Cameraless experiments continue to be carried out today, sometimes turning into an alchemic process far removed from photography and associated with such actions as pouring developing agents on paper. Quite frequently, these efforts reflect more of a desire to establish a connection with fixed avant-garde artistic practices rather than an effort to see them in a new way, meaning what has been thus far been a non-artistic way. In addition, as Batchen writes in his conclusion, the current popularity of analogue photo experimentation also conceals the fact that: ‘To make such photographs returns photography to a unique, hand-made craft and away from global capitalism and its vast economies of mass exploitation.’ However, this form of conservative nostalgia, evocative of arts and crafts rhetoric, is entirely non-avant-gardist.

What is the situation with cameraless photography as a type of its own? In Batchen’s case, it is specifically the cameraless aspect that forms the main coherence of his area of interest. He claims that it breaks photography down to its essential features. The end result of this approach is a unique, diverse summation, including things that are otherwise examined separately. It is, however, a summation that poses rather than answers questions. There is definitely no shared essence of photography contained within it. (What do Niépce’s copies of Dutch prints have in common with inter-war photograms?) The fact that the same process may be used for various purposes, both artistic and non-artistic; that there can be a relationship between these purposes, and, in some cases, they can be separated only with difficulty, is as clear as the light of day. At this point what remains to be proved is how these relationships were (un)substantiated in specific cases.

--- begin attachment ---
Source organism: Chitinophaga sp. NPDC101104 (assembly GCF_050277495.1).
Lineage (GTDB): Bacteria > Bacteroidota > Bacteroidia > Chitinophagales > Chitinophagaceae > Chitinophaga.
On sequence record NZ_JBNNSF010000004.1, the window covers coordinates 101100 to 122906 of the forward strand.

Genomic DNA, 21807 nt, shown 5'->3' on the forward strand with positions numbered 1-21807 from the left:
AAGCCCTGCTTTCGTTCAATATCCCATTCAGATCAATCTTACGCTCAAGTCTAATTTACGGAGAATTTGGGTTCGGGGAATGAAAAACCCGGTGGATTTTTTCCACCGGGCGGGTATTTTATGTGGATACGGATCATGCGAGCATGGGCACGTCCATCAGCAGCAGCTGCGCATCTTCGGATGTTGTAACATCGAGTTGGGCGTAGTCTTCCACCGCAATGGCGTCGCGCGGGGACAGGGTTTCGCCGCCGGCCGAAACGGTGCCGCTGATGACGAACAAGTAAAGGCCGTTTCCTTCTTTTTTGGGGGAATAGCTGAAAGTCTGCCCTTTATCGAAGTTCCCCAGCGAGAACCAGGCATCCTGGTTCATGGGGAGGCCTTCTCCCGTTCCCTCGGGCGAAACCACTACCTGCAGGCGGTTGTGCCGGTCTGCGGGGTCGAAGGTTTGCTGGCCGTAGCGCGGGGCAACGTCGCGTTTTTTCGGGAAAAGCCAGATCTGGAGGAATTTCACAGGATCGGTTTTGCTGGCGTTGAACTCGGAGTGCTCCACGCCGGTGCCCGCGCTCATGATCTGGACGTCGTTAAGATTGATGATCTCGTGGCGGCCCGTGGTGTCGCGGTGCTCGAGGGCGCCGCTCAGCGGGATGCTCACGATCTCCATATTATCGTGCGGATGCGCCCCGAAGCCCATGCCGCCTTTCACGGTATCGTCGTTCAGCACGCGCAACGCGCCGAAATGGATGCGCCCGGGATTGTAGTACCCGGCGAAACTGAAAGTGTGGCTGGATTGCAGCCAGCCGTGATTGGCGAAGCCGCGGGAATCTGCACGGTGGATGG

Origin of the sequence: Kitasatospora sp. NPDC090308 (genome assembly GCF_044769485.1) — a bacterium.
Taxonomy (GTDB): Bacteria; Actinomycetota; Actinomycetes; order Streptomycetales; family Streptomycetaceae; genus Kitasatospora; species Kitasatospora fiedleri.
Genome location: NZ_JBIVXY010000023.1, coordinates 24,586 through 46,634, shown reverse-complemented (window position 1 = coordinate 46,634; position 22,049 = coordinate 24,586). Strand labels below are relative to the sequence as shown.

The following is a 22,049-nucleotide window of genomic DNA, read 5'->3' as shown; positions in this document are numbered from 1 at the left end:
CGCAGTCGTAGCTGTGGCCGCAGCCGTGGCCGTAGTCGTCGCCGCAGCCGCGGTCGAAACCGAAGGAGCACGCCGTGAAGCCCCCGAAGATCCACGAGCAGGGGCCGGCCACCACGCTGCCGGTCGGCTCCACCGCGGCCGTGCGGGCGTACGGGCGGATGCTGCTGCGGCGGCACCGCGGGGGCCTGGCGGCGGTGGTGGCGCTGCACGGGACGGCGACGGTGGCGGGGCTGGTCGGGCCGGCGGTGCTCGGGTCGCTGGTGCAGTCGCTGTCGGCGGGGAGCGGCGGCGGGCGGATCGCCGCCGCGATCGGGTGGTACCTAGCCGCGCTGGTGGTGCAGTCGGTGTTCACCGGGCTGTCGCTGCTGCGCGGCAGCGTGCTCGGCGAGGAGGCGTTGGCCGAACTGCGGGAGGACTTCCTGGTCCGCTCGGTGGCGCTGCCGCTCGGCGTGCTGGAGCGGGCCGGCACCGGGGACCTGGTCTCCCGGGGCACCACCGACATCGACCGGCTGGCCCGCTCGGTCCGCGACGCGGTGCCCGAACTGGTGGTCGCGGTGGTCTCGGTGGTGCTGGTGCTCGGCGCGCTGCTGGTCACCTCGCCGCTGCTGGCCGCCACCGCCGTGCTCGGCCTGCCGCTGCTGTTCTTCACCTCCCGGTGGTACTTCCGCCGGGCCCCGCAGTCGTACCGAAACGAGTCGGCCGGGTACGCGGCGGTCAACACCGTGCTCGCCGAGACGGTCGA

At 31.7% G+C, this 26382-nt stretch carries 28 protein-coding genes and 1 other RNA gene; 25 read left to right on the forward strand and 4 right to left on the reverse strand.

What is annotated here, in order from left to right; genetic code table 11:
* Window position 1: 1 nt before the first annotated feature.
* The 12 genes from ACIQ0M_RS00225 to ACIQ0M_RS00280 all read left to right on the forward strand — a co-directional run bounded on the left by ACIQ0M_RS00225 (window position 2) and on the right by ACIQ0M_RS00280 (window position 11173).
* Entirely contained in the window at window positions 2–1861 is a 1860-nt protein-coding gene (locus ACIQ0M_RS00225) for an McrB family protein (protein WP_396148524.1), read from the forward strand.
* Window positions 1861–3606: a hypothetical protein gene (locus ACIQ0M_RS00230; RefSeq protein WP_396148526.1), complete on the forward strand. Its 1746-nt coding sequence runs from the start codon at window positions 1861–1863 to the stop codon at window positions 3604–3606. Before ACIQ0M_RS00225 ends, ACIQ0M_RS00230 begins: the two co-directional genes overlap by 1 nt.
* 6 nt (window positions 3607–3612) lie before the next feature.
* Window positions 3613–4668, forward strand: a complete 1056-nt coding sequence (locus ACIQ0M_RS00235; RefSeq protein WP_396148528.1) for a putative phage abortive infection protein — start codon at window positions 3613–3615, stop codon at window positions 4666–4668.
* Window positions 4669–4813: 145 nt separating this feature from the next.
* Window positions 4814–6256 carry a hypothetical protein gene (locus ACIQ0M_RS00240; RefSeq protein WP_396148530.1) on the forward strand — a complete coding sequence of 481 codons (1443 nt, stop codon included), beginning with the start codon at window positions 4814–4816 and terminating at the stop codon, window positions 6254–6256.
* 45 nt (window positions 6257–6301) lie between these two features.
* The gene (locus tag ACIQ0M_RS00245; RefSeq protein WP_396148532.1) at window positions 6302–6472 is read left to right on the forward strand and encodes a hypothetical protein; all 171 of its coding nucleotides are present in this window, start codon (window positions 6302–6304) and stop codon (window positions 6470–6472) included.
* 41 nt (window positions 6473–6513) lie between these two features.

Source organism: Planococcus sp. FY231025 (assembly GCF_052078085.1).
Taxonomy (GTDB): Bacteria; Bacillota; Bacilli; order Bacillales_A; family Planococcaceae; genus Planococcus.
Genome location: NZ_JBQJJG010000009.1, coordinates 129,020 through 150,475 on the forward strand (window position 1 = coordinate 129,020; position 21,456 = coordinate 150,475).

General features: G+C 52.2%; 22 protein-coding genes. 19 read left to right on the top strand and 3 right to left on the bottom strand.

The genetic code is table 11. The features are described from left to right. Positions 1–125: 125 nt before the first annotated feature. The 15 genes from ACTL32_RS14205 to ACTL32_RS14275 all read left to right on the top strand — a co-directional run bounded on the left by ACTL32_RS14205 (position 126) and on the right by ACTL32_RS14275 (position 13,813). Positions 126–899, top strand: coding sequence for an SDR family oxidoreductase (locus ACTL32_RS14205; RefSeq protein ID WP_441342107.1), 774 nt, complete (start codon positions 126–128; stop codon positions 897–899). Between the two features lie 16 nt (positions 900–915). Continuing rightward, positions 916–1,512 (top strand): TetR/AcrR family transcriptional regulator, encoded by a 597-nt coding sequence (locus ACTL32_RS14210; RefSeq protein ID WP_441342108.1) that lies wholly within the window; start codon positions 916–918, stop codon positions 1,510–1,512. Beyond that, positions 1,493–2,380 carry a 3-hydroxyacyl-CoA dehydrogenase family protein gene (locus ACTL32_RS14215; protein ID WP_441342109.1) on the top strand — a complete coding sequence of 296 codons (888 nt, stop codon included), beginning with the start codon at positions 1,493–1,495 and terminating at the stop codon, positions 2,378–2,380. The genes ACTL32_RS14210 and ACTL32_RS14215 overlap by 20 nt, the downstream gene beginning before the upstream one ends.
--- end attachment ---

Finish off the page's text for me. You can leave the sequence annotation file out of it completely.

‘The daguerreotype, initially celebrated for its unprecedented ability to capture minute details, is here reduced to a graph, to a picture of nothing—of nothing, that is, but its own capacity to represent anything.’ Thus reads Batchen’s suggestive description of daguerreotypes, a technique that has survived since one of the experiments carried out by the team of Foucault and Fiezeau. The outstanding question is: To whom should this description be credited? To the experimenters from the 1840s? Would a hypothetical avant-gardist who saw this particular daguerreotype see it with the same eyes? Or to both parties, with the understanding that the artist and the scientist will both perceive it the same way to a certain degree? Not until there is a thorough effort to answer questions such as these will it be possible to initiate a true intellectual adventure.


Josef Ledvina



BATCHEN, Geoffrey. Emanations: The Art of the Cameraless Photograph. London; New York: DelMonico Books, 2016. ISBN 9783791355047.